The Gridiron Geek
Dave Daniels admits to being fascinated by the “numbers game.” A Client Advocate in the financial, insurance, travel and telecommunications (FITT) practice at Environics Analytics, he credits his early fascination with sports—especially football—for introducing him to statistics and fuelling his passion for numbers. “I’ve been in love with sports statistics since I was ten,” he says. “I was tracking statistics out of box scores and running fantasy leagues with my brothers using Excel spreadsheets even before there was an Internet.”
During his formative years in Naperville, Illinois, Dave followed the many professional sports teams playing in the Chicago area. But in the Windy City, he says, one team trumped all others. “Essentially, everyone’s a Bears fan,” he explains. “Some may have varying allegiances in other sports, but ‘da Bears’ is universal. I had Bears gear from birth and went to many games.”
Always, athletic, Dave wasn’t just into pigskin. “I played everything,” he says. When asked to get specific, Dave quickly ticks off the sports: football, basketball, baseball, badminton and tennis—“anything that didn’t require skates,” he laughs.
When Dave was 14, his mother remarried and their family moved to Canada. Despite suddenly being the holder of dual citizenship, Dave says that the transition to a new country was an easy one. “Mom married a Canadian,” he says, “so we packed the car and came up. My family is a Brady Bunch sort of family—I’ve got two step-brothers and two sisters—and my step-dad is from London, Ontario. However, our two families have known each other since I was born and we both had time shares in Fort Myers, Florida, in the same complex.”
Although Dave played football through high school and his years at Wilfrid Laurier University—his positions were safety and wide receiver—he states that his best sport before moving to Canada was tennis. “I was ranked regionally in the U.S. Midwest as a young tennis player, but it was tough to find coaching after we came up here,” he recalls. And while he didn’t continue with competitive tennis, his proficiency at racquet sports did take him to the Ontario finals for high school badminton. “It was a good time, but football was still number one for me,” he says. “I finally had to give it up in university because of my knees, but the extra free time was also appreciated.”
Indeed, Dave devoted the extra time to his undergraduate studies at Wilfrid Laurier, where he earned a degree in economics with a minor in communications. After university, Dave remembers not wanting to go into accounting—a natural career choice. “I enjoyed working with numbers and playing around with spreadsheets,” he says. Instead, he spent the next two years after graduation working as a program coordinator at Showbiz Marketing and a client relations representative for Molson Canada and Labatt Canada.
In 2009, Dave returned to school and the Research Analyst program at Georgian College, which satisfied his need to play with numbers and also gave him the opportunity to enter the world of data analytics. He took a job at Parks Canada, where he worked as a research officer responsible for analyzing customer data and Canadian travel and leisure trends. At Parks Canada, Dave also began working with EA, using ENVISION and analyzing the travel habits of Canadians. When government cutbacks eliminated Dave’s position, FITT practice leader Catherine Pearson saw him as a natural fit on her team, given his experience and knowledge of EA’s products and techniques.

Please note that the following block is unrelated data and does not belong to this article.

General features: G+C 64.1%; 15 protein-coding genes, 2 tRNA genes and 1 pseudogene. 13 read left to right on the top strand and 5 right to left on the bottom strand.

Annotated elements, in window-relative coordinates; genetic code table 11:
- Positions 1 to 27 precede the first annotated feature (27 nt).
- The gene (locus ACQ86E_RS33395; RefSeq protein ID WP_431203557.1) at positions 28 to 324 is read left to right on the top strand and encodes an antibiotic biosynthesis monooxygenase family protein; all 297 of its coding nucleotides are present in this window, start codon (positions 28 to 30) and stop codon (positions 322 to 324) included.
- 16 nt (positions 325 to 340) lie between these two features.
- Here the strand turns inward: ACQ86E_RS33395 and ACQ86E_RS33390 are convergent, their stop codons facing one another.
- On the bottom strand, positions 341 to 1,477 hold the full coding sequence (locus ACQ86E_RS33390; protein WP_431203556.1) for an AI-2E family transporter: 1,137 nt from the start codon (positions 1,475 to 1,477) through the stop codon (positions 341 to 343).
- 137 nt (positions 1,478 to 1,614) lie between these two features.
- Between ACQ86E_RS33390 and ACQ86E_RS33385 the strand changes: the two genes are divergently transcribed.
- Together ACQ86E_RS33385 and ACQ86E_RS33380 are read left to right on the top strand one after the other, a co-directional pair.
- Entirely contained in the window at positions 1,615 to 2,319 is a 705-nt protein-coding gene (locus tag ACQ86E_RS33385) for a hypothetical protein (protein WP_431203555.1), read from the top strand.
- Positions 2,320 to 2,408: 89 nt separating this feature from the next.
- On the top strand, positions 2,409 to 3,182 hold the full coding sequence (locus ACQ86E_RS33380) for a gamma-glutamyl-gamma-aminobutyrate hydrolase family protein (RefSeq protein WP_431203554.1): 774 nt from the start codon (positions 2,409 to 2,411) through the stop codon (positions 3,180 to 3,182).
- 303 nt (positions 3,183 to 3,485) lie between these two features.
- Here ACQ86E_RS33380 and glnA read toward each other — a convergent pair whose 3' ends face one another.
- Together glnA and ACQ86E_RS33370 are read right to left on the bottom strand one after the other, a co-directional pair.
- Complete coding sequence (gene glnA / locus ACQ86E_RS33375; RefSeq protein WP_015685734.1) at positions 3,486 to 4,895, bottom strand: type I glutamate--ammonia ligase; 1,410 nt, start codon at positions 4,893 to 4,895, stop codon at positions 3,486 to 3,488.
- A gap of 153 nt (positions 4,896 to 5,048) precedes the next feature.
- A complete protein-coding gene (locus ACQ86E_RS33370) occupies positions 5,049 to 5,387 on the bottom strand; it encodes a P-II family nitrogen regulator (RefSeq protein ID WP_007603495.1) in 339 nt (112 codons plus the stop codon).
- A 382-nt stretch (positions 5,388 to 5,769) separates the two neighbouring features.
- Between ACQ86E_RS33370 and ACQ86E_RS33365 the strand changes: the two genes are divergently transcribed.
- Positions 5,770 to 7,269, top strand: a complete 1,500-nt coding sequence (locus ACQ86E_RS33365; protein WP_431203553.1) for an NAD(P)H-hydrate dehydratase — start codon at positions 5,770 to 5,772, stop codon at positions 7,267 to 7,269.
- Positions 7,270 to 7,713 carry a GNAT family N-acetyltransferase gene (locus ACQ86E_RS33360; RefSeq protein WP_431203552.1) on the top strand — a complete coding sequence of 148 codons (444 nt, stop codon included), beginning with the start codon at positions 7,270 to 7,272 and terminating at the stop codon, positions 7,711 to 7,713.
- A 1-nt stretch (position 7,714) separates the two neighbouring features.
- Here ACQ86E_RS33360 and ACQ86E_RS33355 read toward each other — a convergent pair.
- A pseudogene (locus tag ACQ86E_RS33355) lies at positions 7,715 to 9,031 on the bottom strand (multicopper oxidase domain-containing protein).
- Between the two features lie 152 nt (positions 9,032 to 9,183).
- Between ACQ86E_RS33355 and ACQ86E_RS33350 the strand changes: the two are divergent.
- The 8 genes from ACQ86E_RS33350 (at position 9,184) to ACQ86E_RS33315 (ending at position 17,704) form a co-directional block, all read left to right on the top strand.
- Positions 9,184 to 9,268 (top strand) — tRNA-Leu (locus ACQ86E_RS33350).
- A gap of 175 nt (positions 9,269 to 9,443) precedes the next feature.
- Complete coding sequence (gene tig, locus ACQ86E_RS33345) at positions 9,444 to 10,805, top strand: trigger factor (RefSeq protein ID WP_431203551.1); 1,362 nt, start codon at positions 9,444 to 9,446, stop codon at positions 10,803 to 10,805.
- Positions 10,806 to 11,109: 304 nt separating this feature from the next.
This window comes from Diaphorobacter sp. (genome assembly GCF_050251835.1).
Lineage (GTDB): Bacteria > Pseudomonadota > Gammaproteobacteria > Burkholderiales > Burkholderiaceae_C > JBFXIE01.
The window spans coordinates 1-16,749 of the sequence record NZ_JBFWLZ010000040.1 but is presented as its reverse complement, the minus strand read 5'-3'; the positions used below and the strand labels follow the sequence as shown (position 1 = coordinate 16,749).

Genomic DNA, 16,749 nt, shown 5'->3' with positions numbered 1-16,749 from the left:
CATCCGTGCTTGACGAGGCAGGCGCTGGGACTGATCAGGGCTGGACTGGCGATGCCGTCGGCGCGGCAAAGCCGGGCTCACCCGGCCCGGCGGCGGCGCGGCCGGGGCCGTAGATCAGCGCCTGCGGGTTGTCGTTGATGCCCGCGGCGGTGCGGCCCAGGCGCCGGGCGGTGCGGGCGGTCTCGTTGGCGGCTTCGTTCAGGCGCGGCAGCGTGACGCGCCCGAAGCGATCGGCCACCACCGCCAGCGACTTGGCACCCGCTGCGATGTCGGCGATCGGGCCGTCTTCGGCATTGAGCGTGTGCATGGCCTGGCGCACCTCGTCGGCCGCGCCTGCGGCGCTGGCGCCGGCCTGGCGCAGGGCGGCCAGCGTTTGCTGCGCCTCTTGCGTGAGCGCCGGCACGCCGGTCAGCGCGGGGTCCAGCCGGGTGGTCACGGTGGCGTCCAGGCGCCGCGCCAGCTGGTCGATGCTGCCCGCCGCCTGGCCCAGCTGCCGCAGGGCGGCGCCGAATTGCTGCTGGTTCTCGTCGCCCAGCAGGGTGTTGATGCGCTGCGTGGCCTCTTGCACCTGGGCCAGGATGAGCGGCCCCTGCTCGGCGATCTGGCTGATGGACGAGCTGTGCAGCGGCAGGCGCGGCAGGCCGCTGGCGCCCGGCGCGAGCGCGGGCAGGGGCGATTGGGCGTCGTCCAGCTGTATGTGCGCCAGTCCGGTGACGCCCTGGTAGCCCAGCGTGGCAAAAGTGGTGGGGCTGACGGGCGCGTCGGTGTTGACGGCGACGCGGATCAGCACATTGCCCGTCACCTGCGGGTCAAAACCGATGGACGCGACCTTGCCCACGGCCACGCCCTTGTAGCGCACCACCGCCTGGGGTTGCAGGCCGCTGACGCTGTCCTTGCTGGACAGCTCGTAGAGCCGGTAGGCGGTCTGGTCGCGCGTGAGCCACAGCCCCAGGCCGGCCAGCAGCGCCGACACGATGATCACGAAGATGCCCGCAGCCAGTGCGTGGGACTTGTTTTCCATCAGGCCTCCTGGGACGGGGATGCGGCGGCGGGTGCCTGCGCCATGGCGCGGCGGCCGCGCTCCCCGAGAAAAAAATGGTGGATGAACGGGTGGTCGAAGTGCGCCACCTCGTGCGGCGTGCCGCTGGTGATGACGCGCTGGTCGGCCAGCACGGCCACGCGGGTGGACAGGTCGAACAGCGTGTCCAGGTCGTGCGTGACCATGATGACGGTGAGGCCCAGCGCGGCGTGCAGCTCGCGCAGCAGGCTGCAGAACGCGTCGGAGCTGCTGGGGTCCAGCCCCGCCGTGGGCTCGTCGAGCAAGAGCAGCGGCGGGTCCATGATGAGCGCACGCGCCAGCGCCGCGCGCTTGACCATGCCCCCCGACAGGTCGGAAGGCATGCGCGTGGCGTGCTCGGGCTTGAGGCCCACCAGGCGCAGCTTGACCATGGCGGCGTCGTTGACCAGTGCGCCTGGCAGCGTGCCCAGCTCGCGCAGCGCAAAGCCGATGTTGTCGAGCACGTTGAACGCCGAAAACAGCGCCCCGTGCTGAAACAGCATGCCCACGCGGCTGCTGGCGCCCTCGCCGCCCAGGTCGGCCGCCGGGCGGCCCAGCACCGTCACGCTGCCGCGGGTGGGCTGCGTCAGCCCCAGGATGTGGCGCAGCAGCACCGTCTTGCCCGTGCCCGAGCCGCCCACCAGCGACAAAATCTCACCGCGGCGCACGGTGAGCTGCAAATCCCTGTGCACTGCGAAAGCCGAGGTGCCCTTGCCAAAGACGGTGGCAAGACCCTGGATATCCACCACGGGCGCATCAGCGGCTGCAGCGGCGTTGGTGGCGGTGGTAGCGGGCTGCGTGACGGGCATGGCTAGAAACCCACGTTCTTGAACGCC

As a Client Advocate today, Dave enjoys applying his knowledge to help EA’s customers solve their business problems, especially what he calls “diving deep into a business problem and getting into the numbers.” He maintains that, while he isn’t a tech geek, he is adept at using innovative business intelligence platforms, and he fondly recalls his first exposure to the Tableau software on a project with Northwest Territories Tourism. He still enjoys working with tools like Tableau and ENVISION, which allow him to manipulate vast quantities of data and find the best marketing solutions to his clients’ challenges—and their need to “market smarter.” Away from work, Dave lives with his girlfriend in a house in Toronto’s Leslieville neighbourhood (classified by PRIZM as Urban Spice—young, multi-ethnic downscales singles), where they enjoy a variety of nearby restaurants and parks. Although his family still lives in the London area, having settled in the lakeside town of Grand Bend, Dave has come to appreciate the diversity and pace of the big city. “The old Chinatown is slowly shifting as up-and-coming couples and young families move in,” he explains. “There are lots of activities to do and we enjoy going out to the different restaurants in our area and around the city.” Together, the couple likes to go out to the theatre or a comedy club. “Second City improv is great and we also like stand-up,” says Dave. “We’ll even take in the odd musical—although I let my girlfriend choose those.”
On his own, Dave is still an unapologetic jock. Keeping active is a big part of his lifestyle, and he enjoys playing centre field three or four nights a week on
Even Halloween has a distinct Chicago flavour around Dave’s house.
three different softball teams, and likes to get in a few rounds of golf on weekends. And while he doesn’t keep a spreadsheet of his homeruns, RBIs or batting average, he confidently asserts his statistics would be “pretty solid”.
“I am truly happy when I am playing with the numbers,” Dave says. “Whether it’s figuring out which players to choose in the fantasy pool or solving a business problem—something I think we do pretty well here—the numbers just tell a better story than you can get anywhere else. It’s a game I love to play.”